Top officers of Peoples Gas “knowingly misled” state regulators about the ballooning cost of a multibillion-dollar upgrade program to pave the way for a 2015 merger, according to a complaint filed by Attorney General Lisa Madigan and a utility watchdog.
When executives for Peoples and parent company Integrys testified last spring before the Illinois Commerce Commission about the company’s merger with Wisconsin Energy, they repeatedly told commissioners they had no projections on the costs of replacing gas mains in Chicago beyond a publicly announced estimate of $4.5 billion.
In a complaint filed last week to the ICC, Madigan and the Citizens Utility Board say a state audit showed company officials had seen internal reports that the estimated cost— paid for by fees tacked on to Chicagoans’ gas bills— had reached more than $8 billion.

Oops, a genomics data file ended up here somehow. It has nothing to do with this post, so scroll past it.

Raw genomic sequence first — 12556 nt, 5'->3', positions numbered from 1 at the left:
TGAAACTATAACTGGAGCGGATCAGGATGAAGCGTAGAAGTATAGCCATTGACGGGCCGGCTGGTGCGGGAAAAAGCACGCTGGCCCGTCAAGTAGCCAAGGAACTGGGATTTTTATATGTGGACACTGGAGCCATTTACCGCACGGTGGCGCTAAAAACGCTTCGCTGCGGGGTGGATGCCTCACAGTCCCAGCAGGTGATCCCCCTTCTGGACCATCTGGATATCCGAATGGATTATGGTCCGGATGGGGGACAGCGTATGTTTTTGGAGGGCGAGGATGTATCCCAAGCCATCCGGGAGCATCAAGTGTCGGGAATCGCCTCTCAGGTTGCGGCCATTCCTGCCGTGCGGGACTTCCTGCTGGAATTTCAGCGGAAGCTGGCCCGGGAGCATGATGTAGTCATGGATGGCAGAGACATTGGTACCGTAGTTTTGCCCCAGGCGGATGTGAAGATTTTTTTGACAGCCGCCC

Madigan and the Citizens Utility Board called on the ICC to again put gas company executives under oath, to find out whether they violated state law by not disclosing the soaring costs of the program utility company’s Accelerated Main Replacement Program.
“This is a program that has not been good for consumers,” said David Kolata, executive director of the Citizens Utility Board. “We need a thorough investigation of who knew what and when they knew it, and what went wrong.”
Kolata said Tuesday that any violation of state law should require Peoples to pay fines, and possibly refund money to customers.
When he testified in May 2015, former Integrys CEO Charles Schrock repeatedly told commissioners the company had not completed cost estimates for the gas main replacement program since 2014, when the company admitted overruns had more than doubled the original price tag of $2.2 million.
In fact, Madigan said state audits showed Schrock and other company officials received a report a month before the hearing that showed costs had climbed to $8 billion. Schrock received $34 million in cash and stock after the merger went through, according to company filings.
A Peoples Gas spokesman did not immediately respond to questions from the Chicago Sun-Times on Tuesday.